With a third of calendar year 2018 now completed, here is a quick review of the energy markets in the Midwest. While price movement in the energy markets here in Illinois in the first third of the year has been small, there have been some developments that are not completely obvious and are worthy of detailed discussion.
To start the year, there was some very cold weather in January. While there was a lift in spot pricing for electricity and natural gas during that month, it certainly could not be characterized as scarcity pricing (though there were some extremely high prices in other parts of the Eastern InterConnect).
For the first four months of the year, monthly day-ahead spot average natural gas prices delivered to Chicago City Gate were $2.90 per MMBtu, 2.36% lower than during the same period of 2017. This compares to practically zero year-on-year change in the Henry Hub (liquidity benchmark) monthly day-ahead spot average of $3.02 per MMBtu for the same period. This is evidence of the continued weakening in the Chicago City Gate-Henry Hub basis that we have written about previously. Regarding forward pricing for natural gas, we have seen these markets also retreat, with Chicago forward prices again softer than Henry Hub. The Chicago City Gate 12, 24 and 36-month rolling forward prices have declined 5.60%, 6.08%, and 5.95%, respectively, since 12/29/2017 and finished April at $2.55, $2.48, and $2.48 per MMBtu. Henry Hub 12, 24, and 36-month rolling forward prices experienced more muted declines of 1.12%, 2.50%, and 3.04% to $2.81, $2.76, and $2.74 per MMBtu. Negative basis levels of 25-30 cents should be particularly attractive to Chicago Natural Gas consumers. Clearly, the market in Chicago has changed with the addition of natural gas pipeline capacity and the abundance of shale gas in Ohio and Pennsylvania. That said, this news is reflected in current prices, and the low forward Chicago prices really do offer historical value in a market that can change suddenly.
Electricity prices in Illinois have followed similar small movement patterns in 2018 but were stronger than natural gas until the 2nd half of April when longer-dated prices experienced a significant sell-off. Monthly Day-ahead Average prices for PJM/ComEd have averaged $28.10 per MWh in 2018, 4.03% higher than the $27.01 Per MWh price for the same period in 2017. Forward pricing has declined during 2018 with the 12, 24, and 36-month PJM/ComEd rolling forwards down 1.78%, 3.83%, and 4.71%, respectively, to $27.07, $26.64, and $26.41 per MWh. What these price moves do not show is the real weakness further out the curve. Looking at the yearly price changes for the further-dated calendar prices, greater price erosion is evident. Calendar strip prices for 2019, 2020, 2021, and 2022 have declined 4.77%, 5.95%, 6.70%, and 7.14%, respectively, and ended April at $26.46, $26.15, $25.67, and $25.40 per MWh. These are significant price moves given the low relative price levels at which we started the year. Even more significantly, most of these yearly price declines occurred in the last half of April.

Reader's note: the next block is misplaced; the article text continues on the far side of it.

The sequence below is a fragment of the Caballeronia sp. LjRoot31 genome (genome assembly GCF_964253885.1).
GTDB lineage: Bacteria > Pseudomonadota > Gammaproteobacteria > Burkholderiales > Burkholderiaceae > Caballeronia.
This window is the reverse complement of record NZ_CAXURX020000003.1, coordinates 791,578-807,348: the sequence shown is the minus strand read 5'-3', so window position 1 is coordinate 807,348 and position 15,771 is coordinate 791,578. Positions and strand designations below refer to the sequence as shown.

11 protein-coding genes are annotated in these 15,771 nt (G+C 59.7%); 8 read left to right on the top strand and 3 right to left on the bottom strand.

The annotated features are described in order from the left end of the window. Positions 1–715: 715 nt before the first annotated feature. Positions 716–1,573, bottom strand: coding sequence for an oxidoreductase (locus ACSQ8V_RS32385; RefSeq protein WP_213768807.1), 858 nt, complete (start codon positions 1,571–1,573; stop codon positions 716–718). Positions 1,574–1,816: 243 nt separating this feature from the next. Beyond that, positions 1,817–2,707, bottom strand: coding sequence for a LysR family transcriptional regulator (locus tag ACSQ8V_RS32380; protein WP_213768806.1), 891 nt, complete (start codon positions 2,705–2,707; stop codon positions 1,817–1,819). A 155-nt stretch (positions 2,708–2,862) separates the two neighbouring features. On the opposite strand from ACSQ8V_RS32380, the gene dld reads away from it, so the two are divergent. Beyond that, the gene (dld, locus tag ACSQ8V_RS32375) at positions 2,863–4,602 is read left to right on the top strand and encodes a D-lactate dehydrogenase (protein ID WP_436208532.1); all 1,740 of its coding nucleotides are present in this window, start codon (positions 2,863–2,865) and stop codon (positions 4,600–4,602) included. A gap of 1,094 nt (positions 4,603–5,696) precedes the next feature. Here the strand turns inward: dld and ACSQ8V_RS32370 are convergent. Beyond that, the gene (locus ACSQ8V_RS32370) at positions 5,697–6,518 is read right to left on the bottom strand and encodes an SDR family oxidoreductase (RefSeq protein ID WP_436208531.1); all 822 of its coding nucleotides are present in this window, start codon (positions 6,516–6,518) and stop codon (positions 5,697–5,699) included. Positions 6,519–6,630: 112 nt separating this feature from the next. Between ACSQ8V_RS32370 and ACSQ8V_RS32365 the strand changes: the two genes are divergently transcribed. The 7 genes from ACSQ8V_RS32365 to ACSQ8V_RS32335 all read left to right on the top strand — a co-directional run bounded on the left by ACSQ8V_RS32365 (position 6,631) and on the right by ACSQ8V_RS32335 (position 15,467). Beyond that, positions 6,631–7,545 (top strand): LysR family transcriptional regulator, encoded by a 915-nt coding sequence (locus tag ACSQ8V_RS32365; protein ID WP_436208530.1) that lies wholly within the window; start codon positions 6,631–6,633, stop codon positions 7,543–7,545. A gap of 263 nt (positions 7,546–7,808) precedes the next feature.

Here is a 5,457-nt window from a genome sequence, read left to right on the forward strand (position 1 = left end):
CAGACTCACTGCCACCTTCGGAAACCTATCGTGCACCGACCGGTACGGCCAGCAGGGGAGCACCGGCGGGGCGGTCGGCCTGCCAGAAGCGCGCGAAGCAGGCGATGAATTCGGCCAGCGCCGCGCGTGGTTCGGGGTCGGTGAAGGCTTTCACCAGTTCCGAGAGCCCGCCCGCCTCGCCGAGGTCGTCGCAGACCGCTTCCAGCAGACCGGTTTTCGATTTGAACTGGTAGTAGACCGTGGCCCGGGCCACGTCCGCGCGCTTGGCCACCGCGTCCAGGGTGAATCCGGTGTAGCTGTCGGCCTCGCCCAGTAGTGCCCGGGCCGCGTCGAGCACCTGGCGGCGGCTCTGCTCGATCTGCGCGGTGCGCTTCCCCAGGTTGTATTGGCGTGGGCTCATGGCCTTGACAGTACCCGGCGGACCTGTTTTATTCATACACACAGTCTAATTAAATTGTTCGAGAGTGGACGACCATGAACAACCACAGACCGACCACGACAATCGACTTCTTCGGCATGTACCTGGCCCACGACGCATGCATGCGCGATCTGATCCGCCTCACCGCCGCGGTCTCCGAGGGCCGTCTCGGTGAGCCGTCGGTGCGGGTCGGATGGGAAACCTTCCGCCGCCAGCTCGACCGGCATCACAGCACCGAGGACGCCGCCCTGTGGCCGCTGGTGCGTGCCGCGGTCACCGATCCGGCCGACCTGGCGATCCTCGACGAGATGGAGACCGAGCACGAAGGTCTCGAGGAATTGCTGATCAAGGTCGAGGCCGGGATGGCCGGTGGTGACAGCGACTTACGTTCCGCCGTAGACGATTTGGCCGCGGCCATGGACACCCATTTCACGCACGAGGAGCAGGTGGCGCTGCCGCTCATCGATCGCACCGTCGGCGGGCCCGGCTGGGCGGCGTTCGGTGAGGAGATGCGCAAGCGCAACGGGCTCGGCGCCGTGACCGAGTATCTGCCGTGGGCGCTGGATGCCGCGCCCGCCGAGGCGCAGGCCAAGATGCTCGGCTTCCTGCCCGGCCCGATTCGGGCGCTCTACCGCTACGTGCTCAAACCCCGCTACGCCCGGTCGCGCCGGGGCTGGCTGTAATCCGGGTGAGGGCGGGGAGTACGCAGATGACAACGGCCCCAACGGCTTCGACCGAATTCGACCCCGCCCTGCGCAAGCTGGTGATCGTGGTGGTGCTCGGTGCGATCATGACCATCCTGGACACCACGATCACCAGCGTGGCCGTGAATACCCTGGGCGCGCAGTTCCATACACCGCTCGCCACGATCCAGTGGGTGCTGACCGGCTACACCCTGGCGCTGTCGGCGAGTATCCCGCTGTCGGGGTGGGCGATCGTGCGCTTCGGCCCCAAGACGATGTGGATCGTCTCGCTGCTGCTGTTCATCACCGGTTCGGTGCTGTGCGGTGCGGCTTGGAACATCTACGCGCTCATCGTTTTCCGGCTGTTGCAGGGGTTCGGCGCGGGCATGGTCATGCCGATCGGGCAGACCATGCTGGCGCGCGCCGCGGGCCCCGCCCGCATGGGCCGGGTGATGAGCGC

These moves in further-dated PJM/ComEd prices were/are a bit of a mystery as there did not appear to be any major “macro” catalyst for these moves, and no other region in the Eastern Interconnect experienced such moves. Our research has led us to believe that this move was “micro” in nature and could be a temporary move that provides an opportunity to discerning electricity customers.
On April 13th, the Illinois Power Agency released the results of its Procurement Auction. This auction procures power from generators on behalf of the Illinois utilities to serve default load (customers who have not switched to alternative suppliers). They procure load in incremental amounts to balance the buying risk. The results showed very low prices for the procurement years of June 2019-May 2020 and June 2020-May 2021. The average price for 2019-20 was $26.73 per MWh, and for 2020-21 it was $27.00 per MWh. These prices were lower than what the wholesale market was trading at when the results were announced. It is our belief that wholesale traders who usually understand the dynamics of this whole process were caught on the wrong side and spent the rest of the month liquidating positions, causing the sudden drop in the wholesale forward prices.
What does this mean for ComEd electricity consumers? This event is providing a very good opportunity to lock in electricity supply at very good prices for long periods of time. Could already record low prices go a little bit lower? It is certainly possible, but electricity markets are characterized by upside event risk that is difficult to predict. The average PJM/ComEd Day-Ahead price (the price forward prices are predicting) since joining PJM in 2006 has been $34.31 per MWh. This means that the current market prices of $26.15, $25.67, and $25.40 per MWh for 2020, 2021, and 2022 are 23.78%, 25.18%, and 25.97% below the average price for the last 12 years. Again, this is a good opportunity for ComEd electricity consumers to lock in their energy prices for two to three years and understand that while prices could slip lower briefly, they are eliminating upside risk and providing commodity budget certainty for the next two to three years.
Analyst – David Mousseau
Source – Illinois Power Agency, PJM, Reuters, CME Group